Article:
Although the foregoing embodiments have been described in some detail for purposes of clarity of understanding, the invention is not limited to the details provided. There are many alternative ways of implementing the invention. The disclosed embodiments are illustrative and not restrictive.

Claims (52)

What is claimed is:
1. A system, comprising:
a first interface configured to receive log data;
a set of one or more processors;
a memory coupled with the set of one or more processors, wherein the memory is configured to provide the set of one or more processors with instructions which when executed cause the set of one or more processors to:
analyze the received log data at least in part by:
clustering portions of the log data into clusters of similar data portions; and
subsequent to the clustering, dynamically generating a signature for each cluster, wherein comparison of subsequent log data with the signature indicates whether the subsequent log data belongs in the cluster; and
cause information associated with the analysis to be displayed to a user;
a storage configured to store a plurality of signatures including the dynamically generated signature in a signature library, wherein the library is accessible by a first and second user, and wherein the first user can use the plurality of signatures in conjunction with data that is not accessible to the second user; and
a second interface configured to receive user input associated with taking action with respect to the displayed information.
2. The system of claim 1 wherein the information caused to be displayed to the user includes the signature.
3. The system of claim 1 wherein the user input received via the second interface includes an instruction from the user to modify the generated signature.
4. The system of claim 1 wherein the user input received via the second interface includes an instruction from a user to label at least a portion of the signature.
5. The system of claim 1 wherein the user input received via the second interface includes an instruction from the user to treat the signature as important.
6. The system of claim 1 wherein the user input received via the second interface includes an instruction from the user to hide the signature.
7. The system of claim 1 wherein the signature corresponds to a print statement that was used to generate at least some of the log data.
8. The system of claim 1 wherein a field included in the signature has a first level of granularity and wherein the set of one or more processors is further configured to, in response to a user request, generate a second signature in which the field has a second level of granularity that is different from the first level of granularity.
9. The system of claim 1 wherein the information caused to be displayed to the user includes a representation of at least a portion of the log data.
10. The system of claim 9 wherein the representation comprises a representation of the cluster.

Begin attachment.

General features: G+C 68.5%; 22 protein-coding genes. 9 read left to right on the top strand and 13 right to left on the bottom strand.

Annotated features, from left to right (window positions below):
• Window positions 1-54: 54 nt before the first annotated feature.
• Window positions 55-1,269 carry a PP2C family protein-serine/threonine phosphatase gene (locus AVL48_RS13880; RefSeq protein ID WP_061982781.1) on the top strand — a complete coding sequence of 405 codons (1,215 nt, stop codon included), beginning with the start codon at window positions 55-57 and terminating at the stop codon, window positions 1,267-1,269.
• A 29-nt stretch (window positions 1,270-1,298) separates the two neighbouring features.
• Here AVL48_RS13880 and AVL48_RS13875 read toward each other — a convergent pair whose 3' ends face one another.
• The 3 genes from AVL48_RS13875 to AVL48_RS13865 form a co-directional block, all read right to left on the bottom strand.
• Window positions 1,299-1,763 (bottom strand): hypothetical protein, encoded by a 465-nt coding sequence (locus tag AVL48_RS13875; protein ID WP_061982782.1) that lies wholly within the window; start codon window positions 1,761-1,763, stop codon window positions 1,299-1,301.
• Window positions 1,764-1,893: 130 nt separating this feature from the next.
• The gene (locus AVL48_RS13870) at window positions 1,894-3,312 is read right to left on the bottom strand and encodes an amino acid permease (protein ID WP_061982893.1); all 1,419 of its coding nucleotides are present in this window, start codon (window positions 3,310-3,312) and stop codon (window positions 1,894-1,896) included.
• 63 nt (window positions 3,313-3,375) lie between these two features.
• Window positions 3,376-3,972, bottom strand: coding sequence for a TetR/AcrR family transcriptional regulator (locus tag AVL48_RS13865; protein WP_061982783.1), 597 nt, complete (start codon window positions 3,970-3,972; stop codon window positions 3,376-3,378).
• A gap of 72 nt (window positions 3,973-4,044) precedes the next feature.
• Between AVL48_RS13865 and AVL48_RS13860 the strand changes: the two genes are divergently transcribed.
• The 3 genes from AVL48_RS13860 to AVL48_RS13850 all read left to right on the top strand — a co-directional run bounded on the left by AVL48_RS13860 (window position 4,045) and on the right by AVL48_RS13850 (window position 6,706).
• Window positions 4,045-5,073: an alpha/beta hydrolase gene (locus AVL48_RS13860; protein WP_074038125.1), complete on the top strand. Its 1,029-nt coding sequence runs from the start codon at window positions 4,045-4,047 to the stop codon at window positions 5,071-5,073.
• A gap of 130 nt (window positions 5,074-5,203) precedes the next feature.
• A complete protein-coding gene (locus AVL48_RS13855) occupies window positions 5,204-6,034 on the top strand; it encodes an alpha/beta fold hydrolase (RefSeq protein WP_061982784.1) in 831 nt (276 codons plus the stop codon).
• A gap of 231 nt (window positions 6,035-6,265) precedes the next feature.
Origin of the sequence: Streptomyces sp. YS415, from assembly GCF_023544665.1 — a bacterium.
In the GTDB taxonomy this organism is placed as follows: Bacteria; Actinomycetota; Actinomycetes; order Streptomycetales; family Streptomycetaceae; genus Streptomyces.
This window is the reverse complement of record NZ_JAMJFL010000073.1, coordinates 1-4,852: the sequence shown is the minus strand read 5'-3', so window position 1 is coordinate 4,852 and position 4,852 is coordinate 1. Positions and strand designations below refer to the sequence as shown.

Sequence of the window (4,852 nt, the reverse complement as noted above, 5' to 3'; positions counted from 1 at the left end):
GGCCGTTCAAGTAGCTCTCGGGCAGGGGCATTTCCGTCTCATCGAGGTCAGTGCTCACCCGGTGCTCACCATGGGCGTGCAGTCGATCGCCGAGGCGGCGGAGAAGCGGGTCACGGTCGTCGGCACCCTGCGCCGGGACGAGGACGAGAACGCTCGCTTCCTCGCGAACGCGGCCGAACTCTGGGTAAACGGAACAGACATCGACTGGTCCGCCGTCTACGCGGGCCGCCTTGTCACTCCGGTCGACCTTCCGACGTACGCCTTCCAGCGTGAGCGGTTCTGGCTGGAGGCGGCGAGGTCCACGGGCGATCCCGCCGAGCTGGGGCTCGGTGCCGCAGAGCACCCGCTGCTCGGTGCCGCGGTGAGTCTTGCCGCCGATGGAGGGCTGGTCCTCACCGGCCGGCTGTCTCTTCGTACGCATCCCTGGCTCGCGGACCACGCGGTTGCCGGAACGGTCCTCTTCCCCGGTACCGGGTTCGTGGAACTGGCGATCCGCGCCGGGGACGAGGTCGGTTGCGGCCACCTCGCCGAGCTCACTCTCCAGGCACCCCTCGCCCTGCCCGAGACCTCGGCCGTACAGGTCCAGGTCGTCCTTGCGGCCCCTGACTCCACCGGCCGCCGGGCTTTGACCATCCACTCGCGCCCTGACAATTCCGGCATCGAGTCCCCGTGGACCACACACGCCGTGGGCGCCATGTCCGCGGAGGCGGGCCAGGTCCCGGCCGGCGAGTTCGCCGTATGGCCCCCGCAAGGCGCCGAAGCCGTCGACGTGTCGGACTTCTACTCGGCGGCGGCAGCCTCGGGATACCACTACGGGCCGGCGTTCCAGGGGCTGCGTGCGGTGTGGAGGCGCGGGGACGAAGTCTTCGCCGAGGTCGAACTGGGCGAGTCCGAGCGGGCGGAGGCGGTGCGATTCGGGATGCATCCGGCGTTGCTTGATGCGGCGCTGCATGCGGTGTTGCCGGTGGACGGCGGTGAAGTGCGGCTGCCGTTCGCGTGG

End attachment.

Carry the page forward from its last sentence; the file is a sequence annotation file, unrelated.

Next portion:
11. The system of claim 1 wherein the set of one or more processors is further configured to cause a set of controls to be displayed to the user.
12. The system of claim 11 wherein at least one control included in the set of controls comprises a control that allows the user to break a cluster into sub-clusters.
13. The system of claim 11 wherein at least one control included in the set of controls comprises a control that allows the user to combine multiple clusters into a single cluster.
14. A method, comprising:
receiving, via a first interface, log data;
analyzing, using a set of one or more processors, the received log data at least in part by:
clustering portions of the log data into clusters of similar data portions; and
subsequent to the clustering, dynamically generating a signature for each cluster, wherein comparison of subsequent log data with the signature indicates whether the subsequent log data belongs in the cluster;
causing, using the set of one or more processors, information associated with the analysis to be displayed to a user;
storing a plurality of signatures including the dynamically generated signature in a signature library, wherein the library is accessible by a first and second user, and wherein the first user can use the plurality of signatures in conjunction with data that is not accessible to the second user; and
receiving, via a second interface, user input associated with taking action with respect to the displayed information.
15. The method of claim 14, wherein the user input received via the second interface includes an instruction from the user to modify the generated signature.
16. The method of claim 14 wherein the signature corresponds to a print statement that was used to generate at least some of the log data.
17. The method of claim 14 wherein the information caused to be displayed to the user includes the signature.
18. The method of claim 14 wherein the user input received via the second interface includes an instruction from a user to label at least a portion of the signature.
19. The method of claim 14 wherein the user input received via the second interface includes an instruction from the user to treat the signature as important.
20. The method of claim 14 wherein the user input received via the second interface includes an instruction from the user to hide the signature.
21. The method of claim 14 wherein a field included in the signature has a first level of granularity and wherein the set of one or more processors is further configured to, in response to a user request, generate a second signature in which the field has a second level of granularity that is different from the first level of granularity.